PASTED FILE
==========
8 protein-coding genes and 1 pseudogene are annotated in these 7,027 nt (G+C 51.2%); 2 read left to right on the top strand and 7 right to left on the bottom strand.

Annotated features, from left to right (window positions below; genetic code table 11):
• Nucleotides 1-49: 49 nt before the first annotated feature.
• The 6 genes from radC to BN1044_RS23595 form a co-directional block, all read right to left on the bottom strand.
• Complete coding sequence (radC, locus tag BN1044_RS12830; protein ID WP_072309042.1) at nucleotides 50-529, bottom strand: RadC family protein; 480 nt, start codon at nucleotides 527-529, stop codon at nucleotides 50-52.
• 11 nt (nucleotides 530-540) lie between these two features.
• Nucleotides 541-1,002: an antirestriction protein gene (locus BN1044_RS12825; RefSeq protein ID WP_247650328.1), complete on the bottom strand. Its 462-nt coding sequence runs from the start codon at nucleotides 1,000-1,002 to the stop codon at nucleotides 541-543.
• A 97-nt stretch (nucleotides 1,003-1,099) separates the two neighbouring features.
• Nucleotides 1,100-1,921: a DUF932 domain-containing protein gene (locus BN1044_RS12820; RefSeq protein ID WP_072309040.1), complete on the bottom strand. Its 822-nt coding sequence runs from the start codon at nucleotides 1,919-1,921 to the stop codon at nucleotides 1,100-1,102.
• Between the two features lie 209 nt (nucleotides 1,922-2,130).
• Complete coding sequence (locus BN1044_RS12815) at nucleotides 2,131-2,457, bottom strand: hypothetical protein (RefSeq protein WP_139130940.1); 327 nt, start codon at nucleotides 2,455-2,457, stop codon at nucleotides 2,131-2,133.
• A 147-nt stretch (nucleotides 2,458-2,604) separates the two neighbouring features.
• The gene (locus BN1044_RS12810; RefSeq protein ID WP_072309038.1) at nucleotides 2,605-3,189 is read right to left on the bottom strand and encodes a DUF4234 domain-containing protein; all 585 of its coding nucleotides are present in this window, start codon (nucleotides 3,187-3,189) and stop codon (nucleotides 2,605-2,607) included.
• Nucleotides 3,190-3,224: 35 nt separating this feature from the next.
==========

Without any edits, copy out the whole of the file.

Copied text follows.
8 protein-coding genes and 1 pseudogene are annotated in these 7,027 nt (G+C 51.2%); 2 read left to right on the top strand and 7 right to left on the bottom strand.

Annotated features, from left to right (window positions below; genetic code table 11):
• Nucleotides 1-49: 49 nt before the first annotated feature.
• The 6 genes from radC to BN1044_RS23595 form a co-directional block, all read right to left on the bottom strand.
• Complete coding sequence (radC, locus tag BN1044_RS12830; protein ID WP_072309042.1) at nucleotides 50-529, bottom strand: RadC family protein; 480 nt, start codon at nucleotides 527-529, stop codon at nucleotides 50-52.
• 11 nt (nucleotides 530-540) lie between these two features.
• Nucleotides 541-1,002: an antirestriction protein gene (locus BN1044_RS12825; RefSeq protein ID WP_247650328.1), complete on the bottom strand. Its 462-nt coding sequence runs from the start codon at nucleotides 1,000-1,002 to the stop codon at nucleotides 541-543.
• A 97-nt stretch (nucleotides 1,003-1,099) separates the two neighbouring features.
• Nucleotides 1,100-1,921: a DUF932 domain-containing protein gene (locus BN1044_RS12820; RefSeq protein ID WP_072309040.1), complete on the bottom strand. Its 822-nt coding sequence runs from the start codon at nucleotides 1,919-1,921 to the stop codon at nucleotides 1,100-1,102.
• Between the two features lie 209 nt (nucleotides 1,922-2,130).
• Complete coding sequence (locus BN1044_RS12815) at nucleotides 2,131-2,457, bottom strand: hypothetical protein (RefSeq protein WP_139130940.1); 327 nt, start codon at nucleotides 2,455-2,457, stop codon at nucleotides 2,131-2,133.
• A 147-nt stretch (nucleotides 2,458-2,604) separates the two neighbouring features.
• The gene (locus BN1044_RS12810; RefSeq protein ID WP_072309038.1) at nucleotides 2,605-3,189 is read right to left on the bottom strand and encodes a DUF4234 domain-containing protein; all 585 of its coding nucleotides are present in this window, start codon (nucleotides 3,187-3,189) and stop codon (nucleotides 2,605-2,607) included.
• Nucleotides 3,190-3,224: 35 nt separating this feature from the next.